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The 9/11 Commission Report: Final Report of the National Commission on Terrorist Attacks Upon the United States (Authorized Edition)

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This description may be from another edition of this product. The result of months of intensive investigations and inquiries by a specially appointed bipartisan panel, The 9/11 Commission Report is one of the most important historical documents of the modern...

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9/11 Commission Report

This is the official authorized edition with Index and Notes entitled "Final Report of the National Commission on Terrorist Attacks Upon the United States" , also known as "The 9/11 Commission Report". This bi-partisan committee was established by Congress and President Bush in 2002 to address the facts and circumstances leading to the terrorist attacks against the United States on September 11, 2001, the actions by the government at all levels in responding to the attacks, recommendations going forward for the United States going forward to improve the ability of the Nation to prevent future terrorist attacks. This official account is the text I use in a 3-credit hour course at the University of Indianapolis, School of Adult Learning in a course called "Terrorism-The 9/11 Report". I recommend this text to anyone interested in knowing more about the 9/11 attacks but caution that many books have been written on this subjuct and so folks will have to do their own critical thinking on whether this book is the final authority on understanding how these attacks were able to happen and whether the actions on 9/11 as reported, capture the essence of both the attacks and the response, as well as whether the recommendations offered were appropriate and adequate for the U.S. going forward. The ten-person commission signed off on this final product without dissent, something of a major achievement, in and of itself.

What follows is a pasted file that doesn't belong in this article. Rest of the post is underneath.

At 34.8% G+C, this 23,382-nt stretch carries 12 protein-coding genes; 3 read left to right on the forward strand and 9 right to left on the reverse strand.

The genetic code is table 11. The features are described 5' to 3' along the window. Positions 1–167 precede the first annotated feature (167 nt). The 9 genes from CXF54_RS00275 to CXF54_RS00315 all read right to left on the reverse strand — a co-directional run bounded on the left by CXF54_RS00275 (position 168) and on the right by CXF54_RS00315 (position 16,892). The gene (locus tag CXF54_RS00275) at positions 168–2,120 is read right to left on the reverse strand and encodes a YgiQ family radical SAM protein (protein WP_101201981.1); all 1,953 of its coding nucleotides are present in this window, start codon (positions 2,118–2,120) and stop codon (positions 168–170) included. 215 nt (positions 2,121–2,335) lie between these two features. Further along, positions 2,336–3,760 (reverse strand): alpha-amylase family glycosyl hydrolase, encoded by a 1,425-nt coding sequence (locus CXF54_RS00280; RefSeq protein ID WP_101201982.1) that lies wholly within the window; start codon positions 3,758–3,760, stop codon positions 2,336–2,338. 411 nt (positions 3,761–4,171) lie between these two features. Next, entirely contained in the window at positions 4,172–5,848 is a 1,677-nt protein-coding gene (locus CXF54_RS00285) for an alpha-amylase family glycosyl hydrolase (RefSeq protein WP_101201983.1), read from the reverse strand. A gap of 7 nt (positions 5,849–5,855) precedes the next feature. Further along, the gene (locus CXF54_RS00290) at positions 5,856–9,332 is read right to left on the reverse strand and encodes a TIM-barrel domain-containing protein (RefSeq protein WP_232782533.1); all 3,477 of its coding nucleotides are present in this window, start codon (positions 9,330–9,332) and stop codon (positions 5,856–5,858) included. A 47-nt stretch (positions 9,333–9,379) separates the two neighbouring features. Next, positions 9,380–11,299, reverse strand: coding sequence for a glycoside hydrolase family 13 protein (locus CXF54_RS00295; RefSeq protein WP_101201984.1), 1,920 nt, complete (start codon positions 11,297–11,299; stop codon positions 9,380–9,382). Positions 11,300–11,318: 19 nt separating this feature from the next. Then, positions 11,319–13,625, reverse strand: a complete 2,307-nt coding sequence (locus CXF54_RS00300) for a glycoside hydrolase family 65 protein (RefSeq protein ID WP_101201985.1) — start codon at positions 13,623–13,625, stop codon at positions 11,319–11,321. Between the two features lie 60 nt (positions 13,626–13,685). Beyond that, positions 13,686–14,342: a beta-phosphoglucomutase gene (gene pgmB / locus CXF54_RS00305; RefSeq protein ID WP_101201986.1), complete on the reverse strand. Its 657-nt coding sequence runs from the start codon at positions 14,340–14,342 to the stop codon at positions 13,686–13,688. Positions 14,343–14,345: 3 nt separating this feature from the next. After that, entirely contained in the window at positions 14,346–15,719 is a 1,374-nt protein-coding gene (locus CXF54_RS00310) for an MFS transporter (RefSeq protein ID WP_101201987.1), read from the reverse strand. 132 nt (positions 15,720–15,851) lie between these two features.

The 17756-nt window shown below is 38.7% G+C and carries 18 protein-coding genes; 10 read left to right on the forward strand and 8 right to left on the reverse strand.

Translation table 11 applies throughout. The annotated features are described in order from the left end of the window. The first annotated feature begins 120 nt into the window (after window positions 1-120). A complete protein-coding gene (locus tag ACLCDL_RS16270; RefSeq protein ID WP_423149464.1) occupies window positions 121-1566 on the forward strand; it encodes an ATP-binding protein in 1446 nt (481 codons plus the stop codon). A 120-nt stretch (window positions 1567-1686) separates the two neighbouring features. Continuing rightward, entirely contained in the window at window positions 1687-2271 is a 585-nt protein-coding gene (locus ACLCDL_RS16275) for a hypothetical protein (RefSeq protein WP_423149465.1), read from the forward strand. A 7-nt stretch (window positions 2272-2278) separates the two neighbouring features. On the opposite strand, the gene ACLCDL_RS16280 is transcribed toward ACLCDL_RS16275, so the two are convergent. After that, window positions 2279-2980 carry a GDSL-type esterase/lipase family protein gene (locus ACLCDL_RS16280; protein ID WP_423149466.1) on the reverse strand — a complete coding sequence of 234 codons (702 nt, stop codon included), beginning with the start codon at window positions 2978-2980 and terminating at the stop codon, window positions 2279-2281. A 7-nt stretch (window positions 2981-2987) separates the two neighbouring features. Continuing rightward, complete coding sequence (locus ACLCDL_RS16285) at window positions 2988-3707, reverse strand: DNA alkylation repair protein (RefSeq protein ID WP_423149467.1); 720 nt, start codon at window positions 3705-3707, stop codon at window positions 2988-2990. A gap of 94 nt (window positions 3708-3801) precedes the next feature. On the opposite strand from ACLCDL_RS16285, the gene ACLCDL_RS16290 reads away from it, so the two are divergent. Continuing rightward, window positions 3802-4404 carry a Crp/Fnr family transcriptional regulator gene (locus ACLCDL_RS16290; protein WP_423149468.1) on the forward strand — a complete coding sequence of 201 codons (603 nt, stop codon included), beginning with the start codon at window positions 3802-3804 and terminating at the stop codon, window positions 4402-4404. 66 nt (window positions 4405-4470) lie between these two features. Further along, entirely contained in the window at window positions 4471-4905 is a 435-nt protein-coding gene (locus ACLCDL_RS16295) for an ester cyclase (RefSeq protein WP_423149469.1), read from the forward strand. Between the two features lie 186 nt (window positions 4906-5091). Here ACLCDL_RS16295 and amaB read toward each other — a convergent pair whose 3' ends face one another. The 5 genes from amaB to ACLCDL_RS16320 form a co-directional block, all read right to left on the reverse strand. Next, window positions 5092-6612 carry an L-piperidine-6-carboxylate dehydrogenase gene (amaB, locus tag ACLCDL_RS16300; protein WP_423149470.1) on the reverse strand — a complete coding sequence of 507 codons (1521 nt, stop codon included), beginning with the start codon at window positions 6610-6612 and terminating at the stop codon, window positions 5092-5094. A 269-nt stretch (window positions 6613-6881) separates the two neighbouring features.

An Important Historical Document